Financial Beat

December 23, 2002

Autos, Mutual funds, Taxes, Credit cards

 

Financial Beat

By Yvonne Chilik Wollenberg

 

AUTOS

New safety features can save your neck

Smarter head restraints in some new cars are dramatically reducing neck injuries, says the Insurance Institute for Highway Safety. For example, Volvo's "whiplash injury prevention system," a redesigned seatback that drops back in rear-end crashes, has reduced neck injuries by 49 percent.

Other car makers have brought about a 43 percent reduction in injuries with new, "active" head restraints which push up toward the back of your head during a rear-end crash. They're available in the Buick LeSabre, Infiniti QX4 4X4, Infiniti Q45, Pontiac Bonneville, Saab 9-3 and Saab 9-5. Ford says it's improved the head restraints in Taurus and Mercury Sable models, with an 18 percent reduction in neck injuries. Toyota has redesigned the seatbacks in some models to allow your body to sink further back during a rear impact, but test results thus far show no decrease in neck injury claim rates for models with this system.

CREDIT CARDS

Pay attention, or pay more cash

If you don't manage your accounts closely, you're probably paying more than you have to in credit card charges, says Myvesta, a debt counseling organization. More than half of those responding to a survey of credit card practices don't negotiate or shop around for better interest rates. A quarter of respondents don't even review their credit card statements every month. Nearly half don't know what interest rate they're paying.

Unless you look at your credit accounts carefully, you could end up paying for items you didn't buy or missing billing errors or fraud. Watch your statements for any unexpected interest rate changes. Call your credit card companies to make sure you have the best terms and interest rates available.

TAXES

You might score twice when you refinance

If you've refinanced your mortgage, there are two scenarios by which you may be able to save more money at tax time, says the Internal Revenue Service. If you used part of refinanced mortgage money to pay for improvements in your home, you can deduct the points you paid to get the loan from your 2002 federal income taxes. Also, if you refinanced for a second time, you can deduct the points you paid for the first refinancing (no matter when it occurred). For details, read IRS Publication 936, "Home Mortgage Interest Deduction" at www.irs.gov.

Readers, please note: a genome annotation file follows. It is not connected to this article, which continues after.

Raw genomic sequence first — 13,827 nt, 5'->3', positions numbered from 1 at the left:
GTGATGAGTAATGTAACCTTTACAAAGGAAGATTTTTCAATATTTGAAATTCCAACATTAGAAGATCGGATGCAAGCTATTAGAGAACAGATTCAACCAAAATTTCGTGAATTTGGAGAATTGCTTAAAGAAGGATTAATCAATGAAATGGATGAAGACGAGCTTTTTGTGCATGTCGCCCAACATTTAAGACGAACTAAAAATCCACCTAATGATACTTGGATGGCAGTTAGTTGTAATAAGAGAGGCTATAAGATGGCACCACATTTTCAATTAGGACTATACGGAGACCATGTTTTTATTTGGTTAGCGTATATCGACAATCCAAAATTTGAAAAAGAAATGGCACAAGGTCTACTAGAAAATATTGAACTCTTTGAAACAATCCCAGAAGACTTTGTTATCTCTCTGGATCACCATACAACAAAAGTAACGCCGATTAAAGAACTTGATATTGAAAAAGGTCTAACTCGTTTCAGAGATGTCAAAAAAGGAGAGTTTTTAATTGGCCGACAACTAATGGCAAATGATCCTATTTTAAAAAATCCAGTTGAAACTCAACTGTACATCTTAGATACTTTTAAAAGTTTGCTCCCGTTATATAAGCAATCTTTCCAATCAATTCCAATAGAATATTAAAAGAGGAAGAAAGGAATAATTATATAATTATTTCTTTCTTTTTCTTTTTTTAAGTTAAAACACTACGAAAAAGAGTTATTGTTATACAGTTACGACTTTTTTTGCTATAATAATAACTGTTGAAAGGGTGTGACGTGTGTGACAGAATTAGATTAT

In all other instances, points paid to refinance a home mortgage can only be deducted over the life of the loan. To determine how much interest you can deduct, divide the amount of money you paid in points by the total number of payments you'll make. For example, if you paid $2,000 in points and will make 360 payments over a 30-year mortgage, you could deduct $5.56 per monthly payment, or a total of $66.72 for the year. Other closing costs, such as appraisal fees, are generally not deductible.

MUTUAL FUNDS

We've lost your money, but we'll charge you more

The bear market has chewed up the profits in most fund portfolios, but management fees are still creeping upwards, says Lipper, a mutual fund information company. Management fees, which compensate the fund's manager, averaged 0.6 percent of average net assets in April, the latest data available. That's slightly higher than the 0.599 average in 2001 and the 2000 average of 0.581. The increase sounds small, but it has an impact on shareholders because the fee is deducted from the fund's returns before they go to the investor.

The average stock mutual fund lost 22.24 percent for the year, as of October 30.

The author is a freelance writer in Teaneck, NJ.

 

Yvonne Wollenberg. Financial Beat. Medical Economics 2002;24:8.